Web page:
We recently had a friend, Jess, come visit for two weeks. Unfazed by my endless warnings that Brian and I would be working most of the day, she arrived with a backpack full of books and a bottle of sunscreen and plans to surf, shop and eat her away around Sayulita, with or without our company.
Each morning, the three of us would cook breakfast together. And then Brian and I would plop down at our computers and off Jess would go with her bikini and her beach blanket and her dog-eared book.
Hours later, she’d return with color on her skin and saltwater in her hair and tales of the Iguana sanctuary tree she’d found or the best agua fresca she’d discovered. I’d still be bra-less and in my pajamas. Sometimes you just need someone to hold up that mirror.
While out for a run one morning, Jess and I watched a man dip behind the barrier of a dead-end road. “I wonder where he’s going,” I said. Jess looked at me with a spark of adventure in her eye. “Let’s find out.”
We followed the man to a dirt path that wound out of town. It snaked through the dark overgrowth of jungle, past a secluded beach, and eventually dumped us out the next town over in San Pancho. Jess and I felt like untamed wilderness explorers. Our 4-mile run turned in to four hours. I didn’t miss my computer once.
On her last day in town Jess and I booked a snorkeling trip out to the Marieta Islands. We caught a six-passenger boat and bumped over the choppy waves and up the emerald green coastline, the mountains jutted up out of the sea. I gripped the side of the boat and howled with laughter in the airborne seconds before the hull crashed down.
The Marieta Islands turned out to be a lot like a waterpark at Disney World. There was one roped-off area for snorkeling and hundreds of orange life-vest-clad tourists. I couldn’t doggie paddle without kicking the poor guy next to me. Jess and I glanced at each other, disappointed.
But on the ride back to Sayulita we received a spectacular reward. Rising up out of the ocean, very near our boat, swam a family of Humpback whales. Their slick black backs crested the surface of the water and their gigantic tails rose up out of the sea, a trio of beautiful apparitions. I realized with a twinge of delight that not a single passenger onboard reached for their cameras. We were all there, in the salt air, unencumbered by distraction.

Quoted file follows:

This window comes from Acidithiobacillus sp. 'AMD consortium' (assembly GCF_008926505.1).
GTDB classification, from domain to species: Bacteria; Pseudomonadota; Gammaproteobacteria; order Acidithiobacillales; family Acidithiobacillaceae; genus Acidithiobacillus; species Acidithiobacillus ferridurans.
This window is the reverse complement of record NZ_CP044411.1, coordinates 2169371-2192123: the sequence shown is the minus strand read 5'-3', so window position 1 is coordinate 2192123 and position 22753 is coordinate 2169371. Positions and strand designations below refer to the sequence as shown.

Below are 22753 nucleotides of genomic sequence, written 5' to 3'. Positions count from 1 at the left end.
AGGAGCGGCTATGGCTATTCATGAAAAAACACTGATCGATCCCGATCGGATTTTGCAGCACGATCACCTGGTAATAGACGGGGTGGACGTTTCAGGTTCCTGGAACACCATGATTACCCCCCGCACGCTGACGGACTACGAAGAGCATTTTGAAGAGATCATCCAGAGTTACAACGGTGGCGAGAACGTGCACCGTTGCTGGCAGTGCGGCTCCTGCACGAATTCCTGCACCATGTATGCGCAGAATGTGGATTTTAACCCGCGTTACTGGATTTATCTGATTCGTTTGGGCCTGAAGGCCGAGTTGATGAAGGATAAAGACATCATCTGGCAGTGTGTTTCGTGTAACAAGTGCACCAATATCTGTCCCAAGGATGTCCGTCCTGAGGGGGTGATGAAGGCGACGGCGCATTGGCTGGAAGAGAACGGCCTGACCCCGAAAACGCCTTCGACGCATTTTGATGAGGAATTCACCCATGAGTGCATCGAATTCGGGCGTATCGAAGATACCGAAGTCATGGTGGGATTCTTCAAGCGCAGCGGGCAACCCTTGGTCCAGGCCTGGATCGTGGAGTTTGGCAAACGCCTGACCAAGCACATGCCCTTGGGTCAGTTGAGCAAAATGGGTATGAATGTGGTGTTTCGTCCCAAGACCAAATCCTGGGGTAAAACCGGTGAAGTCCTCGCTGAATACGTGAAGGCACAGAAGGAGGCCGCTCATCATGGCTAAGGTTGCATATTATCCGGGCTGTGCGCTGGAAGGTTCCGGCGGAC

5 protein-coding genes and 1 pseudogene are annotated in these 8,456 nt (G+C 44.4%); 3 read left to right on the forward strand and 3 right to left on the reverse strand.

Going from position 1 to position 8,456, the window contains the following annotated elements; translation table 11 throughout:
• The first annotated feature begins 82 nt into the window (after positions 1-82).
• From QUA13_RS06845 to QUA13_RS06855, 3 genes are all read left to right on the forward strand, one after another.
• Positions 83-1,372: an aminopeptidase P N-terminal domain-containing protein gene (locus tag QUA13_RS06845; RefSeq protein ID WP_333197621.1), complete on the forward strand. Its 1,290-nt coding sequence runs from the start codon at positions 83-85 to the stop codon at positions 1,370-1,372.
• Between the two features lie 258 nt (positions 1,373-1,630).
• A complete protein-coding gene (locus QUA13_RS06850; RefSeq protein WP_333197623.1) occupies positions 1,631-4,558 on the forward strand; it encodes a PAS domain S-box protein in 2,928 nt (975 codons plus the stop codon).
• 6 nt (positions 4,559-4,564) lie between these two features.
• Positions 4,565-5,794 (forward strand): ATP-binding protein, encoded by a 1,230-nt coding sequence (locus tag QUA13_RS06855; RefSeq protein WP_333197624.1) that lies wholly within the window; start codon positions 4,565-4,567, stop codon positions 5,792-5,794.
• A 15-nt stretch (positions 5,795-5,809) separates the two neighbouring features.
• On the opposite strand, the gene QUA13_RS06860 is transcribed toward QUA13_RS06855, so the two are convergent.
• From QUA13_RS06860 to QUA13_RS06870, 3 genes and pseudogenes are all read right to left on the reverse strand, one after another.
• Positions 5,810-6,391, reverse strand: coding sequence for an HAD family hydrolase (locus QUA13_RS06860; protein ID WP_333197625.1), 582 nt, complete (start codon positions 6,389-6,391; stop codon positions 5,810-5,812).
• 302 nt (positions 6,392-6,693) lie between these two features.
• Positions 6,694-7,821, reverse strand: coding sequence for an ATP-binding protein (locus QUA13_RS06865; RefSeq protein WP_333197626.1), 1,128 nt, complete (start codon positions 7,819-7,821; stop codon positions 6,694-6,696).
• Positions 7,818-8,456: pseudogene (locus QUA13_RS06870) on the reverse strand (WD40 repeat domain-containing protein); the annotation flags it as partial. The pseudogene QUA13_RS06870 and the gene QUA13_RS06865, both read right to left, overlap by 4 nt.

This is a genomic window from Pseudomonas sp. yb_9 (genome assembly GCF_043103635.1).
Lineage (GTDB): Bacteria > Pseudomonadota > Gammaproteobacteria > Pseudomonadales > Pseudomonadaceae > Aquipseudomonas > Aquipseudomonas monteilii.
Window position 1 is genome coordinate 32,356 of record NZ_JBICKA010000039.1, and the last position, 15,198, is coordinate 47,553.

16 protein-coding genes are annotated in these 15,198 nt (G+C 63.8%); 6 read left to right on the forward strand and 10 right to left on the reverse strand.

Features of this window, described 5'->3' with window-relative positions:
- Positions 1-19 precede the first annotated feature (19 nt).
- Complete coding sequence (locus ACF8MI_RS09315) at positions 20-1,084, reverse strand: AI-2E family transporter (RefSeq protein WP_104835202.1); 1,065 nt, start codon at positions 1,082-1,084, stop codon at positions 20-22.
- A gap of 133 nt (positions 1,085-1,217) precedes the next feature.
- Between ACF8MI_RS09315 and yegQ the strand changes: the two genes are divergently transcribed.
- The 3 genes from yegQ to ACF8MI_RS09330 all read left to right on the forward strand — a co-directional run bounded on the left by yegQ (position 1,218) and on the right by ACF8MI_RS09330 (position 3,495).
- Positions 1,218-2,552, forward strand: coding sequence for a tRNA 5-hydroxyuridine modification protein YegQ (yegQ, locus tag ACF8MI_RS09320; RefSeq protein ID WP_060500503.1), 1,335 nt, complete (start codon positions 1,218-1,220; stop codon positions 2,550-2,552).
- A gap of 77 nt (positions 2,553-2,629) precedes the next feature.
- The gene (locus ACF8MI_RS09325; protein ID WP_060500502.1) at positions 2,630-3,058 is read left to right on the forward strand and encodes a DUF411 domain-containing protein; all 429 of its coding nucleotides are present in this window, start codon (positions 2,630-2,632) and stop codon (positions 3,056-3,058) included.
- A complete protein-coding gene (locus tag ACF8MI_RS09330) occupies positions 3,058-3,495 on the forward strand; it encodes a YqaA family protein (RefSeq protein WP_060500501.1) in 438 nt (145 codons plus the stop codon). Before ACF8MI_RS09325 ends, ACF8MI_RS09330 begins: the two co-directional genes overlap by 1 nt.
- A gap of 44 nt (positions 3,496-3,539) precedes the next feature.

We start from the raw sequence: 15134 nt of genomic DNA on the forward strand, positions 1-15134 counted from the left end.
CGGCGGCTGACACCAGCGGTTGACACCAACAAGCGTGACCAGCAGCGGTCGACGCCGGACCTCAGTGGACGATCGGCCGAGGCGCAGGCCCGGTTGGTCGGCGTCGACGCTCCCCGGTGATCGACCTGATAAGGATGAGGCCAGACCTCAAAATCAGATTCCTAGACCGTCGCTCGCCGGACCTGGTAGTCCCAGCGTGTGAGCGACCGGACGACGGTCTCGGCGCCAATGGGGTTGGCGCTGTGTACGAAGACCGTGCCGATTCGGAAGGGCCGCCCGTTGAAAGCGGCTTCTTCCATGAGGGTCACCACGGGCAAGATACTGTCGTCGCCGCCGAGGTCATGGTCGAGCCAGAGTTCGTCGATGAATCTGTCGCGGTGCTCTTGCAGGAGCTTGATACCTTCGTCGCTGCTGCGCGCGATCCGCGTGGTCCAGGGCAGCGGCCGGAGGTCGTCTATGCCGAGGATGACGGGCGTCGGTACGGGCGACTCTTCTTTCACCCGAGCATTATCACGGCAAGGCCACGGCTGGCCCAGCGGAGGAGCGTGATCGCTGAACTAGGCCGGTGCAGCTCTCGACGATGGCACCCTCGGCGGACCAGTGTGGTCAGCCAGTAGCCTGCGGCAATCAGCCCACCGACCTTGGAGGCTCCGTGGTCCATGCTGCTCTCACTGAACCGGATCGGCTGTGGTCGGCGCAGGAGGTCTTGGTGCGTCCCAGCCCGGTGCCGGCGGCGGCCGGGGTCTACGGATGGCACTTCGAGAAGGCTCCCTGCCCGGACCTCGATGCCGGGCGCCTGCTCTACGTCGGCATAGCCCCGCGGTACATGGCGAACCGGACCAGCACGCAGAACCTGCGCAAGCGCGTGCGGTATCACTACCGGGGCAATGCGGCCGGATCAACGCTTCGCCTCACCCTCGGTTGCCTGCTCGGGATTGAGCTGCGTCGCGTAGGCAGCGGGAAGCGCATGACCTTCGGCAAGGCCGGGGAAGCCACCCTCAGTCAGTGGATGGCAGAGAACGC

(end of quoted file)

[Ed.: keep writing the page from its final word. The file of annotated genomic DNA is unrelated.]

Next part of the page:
The day after Jess left, Christmas day, I forbid Brian and I from working. We packed a bag and headed down to the beach. I swam into the sea and watched the pelicans dive-bomb the water. The waves were roaring. I got pummeled, tossed around like the inside of a washing machine and when I finally crawled back onto land, sand in places that sand should never be, I sat down next to Brian under our beach umbrella and wondered, What am I worshipping that it took me two months to get pummeled by these waves?
But somehow, despite myself, life keeps waiting like a loyal dog right outside my apartment door. Life says, Look, whales! Bigger and more powerful than the boat that holds you. Life says, I will show you the energy of the water; the sweetness of bananas picked right off the tree, the magnificence of a deserted beach.
Life keeps reminding me, gently, that it really isn’t enough for me to be in love with her. I’ve got to treat her like I love her too. I’ve got to step away from my computer. I’ve got to meet her out and feed her well and take her exploring. And, when she asks for it, I’ve got to swim like mad towards the horizon so that we can roll around in the white-capped wild waves.